This is the fifth of a series of posts comparing grant writing to house remodeling.
Before starting the actual remodel, Kevin and I did LOTS of research. We researched techniques, the latest trends, installation processes, how-to, materials, and more. We subscribed (and still do) to a couple of home remodeling magazines. It seemed that every time we walked into a home building store, we explored the magazine rack searching for resources and “how-to” books. We spent hours hovering these magazines or books. We organized our research using multiple methods – three-ring binder with pages torn out of magazines, dog-eared many a page in the magazines and cloth bags for grouping and for easy movement from one place to the next.
Doing research prior to the remodel helped us to understand in greater depth what we needed to do and the materials and equipment needed to accomplish a successful remodel. And, we continued to do the research throughout the remodel, which yes, led to a few change-orders as we discovered new ideas and processes.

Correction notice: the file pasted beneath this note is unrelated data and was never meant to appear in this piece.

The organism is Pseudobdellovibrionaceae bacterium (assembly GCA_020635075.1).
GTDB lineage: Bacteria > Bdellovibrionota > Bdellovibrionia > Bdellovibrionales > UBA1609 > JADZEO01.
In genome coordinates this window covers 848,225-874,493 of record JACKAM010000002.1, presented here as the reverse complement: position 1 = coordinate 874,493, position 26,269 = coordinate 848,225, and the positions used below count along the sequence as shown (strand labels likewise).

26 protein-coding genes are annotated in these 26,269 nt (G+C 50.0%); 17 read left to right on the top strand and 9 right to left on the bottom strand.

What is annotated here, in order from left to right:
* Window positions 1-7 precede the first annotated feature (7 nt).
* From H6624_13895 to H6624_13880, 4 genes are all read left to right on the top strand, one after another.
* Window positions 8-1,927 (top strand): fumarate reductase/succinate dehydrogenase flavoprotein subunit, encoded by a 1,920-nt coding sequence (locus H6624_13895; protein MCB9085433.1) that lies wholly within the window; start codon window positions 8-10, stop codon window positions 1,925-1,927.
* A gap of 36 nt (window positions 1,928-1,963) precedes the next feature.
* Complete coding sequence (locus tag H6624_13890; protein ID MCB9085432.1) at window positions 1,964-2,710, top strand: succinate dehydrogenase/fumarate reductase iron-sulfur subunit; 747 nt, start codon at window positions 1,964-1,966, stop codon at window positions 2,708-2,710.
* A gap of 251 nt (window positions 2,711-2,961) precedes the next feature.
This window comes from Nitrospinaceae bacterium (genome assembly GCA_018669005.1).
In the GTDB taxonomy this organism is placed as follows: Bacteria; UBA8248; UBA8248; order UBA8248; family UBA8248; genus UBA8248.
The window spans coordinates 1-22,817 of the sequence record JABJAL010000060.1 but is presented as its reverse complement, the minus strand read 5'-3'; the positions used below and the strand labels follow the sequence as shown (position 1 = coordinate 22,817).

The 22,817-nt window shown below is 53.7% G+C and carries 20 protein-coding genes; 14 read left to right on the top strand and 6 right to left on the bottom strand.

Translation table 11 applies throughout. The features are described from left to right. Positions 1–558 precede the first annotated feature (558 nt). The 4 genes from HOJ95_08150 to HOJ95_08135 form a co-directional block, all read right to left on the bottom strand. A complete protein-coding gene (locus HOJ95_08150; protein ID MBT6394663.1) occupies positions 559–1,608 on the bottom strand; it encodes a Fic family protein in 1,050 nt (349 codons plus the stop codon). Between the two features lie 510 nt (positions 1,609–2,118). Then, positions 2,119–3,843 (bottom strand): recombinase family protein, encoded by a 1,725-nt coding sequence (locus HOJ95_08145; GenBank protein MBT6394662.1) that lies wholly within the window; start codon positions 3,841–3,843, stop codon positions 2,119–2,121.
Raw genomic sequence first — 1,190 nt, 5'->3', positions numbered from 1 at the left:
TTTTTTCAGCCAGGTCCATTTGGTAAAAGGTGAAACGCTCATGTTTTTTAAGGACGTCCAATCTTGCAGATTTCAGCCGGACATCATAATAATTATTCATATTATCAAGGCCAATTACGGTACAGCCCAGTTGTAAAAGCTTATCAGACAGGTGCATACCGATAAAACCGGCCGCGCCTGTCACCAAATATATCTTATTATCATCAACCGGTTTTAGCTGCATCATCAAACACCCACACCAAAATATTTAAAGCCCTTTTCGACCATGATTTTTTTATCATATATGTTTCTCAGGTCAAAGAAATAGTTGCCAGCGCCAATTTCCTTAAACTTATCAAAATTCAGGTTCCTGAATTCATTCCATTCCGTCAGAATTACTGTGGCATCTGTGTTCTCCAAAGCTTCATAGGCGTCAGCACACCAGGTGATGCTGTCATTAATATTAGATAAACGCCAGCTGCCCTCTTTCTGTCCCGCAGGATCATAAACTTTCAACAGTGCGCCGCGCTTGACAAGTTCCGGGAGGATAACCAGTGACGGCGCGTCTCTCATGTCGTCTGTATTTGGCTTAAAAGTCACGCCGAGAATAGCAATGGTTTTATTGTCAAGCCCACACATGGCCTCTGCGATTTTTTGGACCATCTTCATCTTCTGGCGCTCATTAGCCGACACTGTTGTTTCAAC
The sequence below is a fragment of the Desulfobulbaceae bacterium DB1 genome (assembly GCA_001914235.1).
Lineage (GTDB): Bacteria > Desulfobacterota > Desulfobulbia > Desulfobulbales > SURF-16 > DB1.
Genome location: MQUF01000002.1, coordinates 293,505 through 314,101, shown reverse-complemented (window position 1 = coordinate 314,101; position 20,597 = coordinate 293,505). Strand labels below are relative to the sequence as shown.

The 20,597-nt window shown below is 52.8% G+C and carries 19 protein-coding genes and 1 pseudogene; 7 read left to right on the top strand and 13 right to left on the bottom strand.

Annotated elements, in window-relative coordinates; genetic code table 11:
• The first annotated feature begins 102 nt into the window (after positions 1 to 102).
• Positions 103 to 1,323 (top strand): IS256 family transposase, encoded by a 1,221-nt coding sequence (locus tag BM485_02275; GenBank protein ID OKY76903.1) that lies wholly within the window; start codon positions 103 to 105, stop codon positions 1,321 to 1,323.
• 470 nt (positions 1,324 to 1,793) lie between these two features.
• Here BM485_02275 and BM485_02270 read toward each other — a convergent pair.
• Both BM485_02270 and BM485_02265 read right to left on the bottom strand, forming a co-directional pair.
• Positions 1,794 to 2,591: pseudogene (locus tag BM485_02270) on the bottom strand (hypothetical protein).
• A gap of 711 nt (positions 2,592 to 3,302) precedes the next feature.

Research is critical to a successful grant proposal. What is the quantitative and/or qualitative data locally? How does it compare to the region, state, and nation? Have others addressed the same challenge(s) you are addressing? What did they do? Were they successful? Why or why not? What research supports your proposed program? Funders want to know what evidence or research supports your proposed program.
It is important for you to know if others have had the same or similar challenges. How did they address them? Can you model your program on their successful program? Basically, why re-invent the wheel if someone has successfully implemented a program that addresses the same or similar needs you are addressing. Yes, you may need to tweak to make it your own. However, modeling your program after an evidence-based program validates what you are proposing to the funder.
Doing this research helps you gain a wider breadth and deeper understanding of the need you are addressing and the key elements needed for a successful program design and implementation. The research should occur prior to, during, and after writing the grant. As you do your research, start a file to organize the information. This file can be electronic and/or paper. Having this research current and easily accessible also helps you to be grant ready.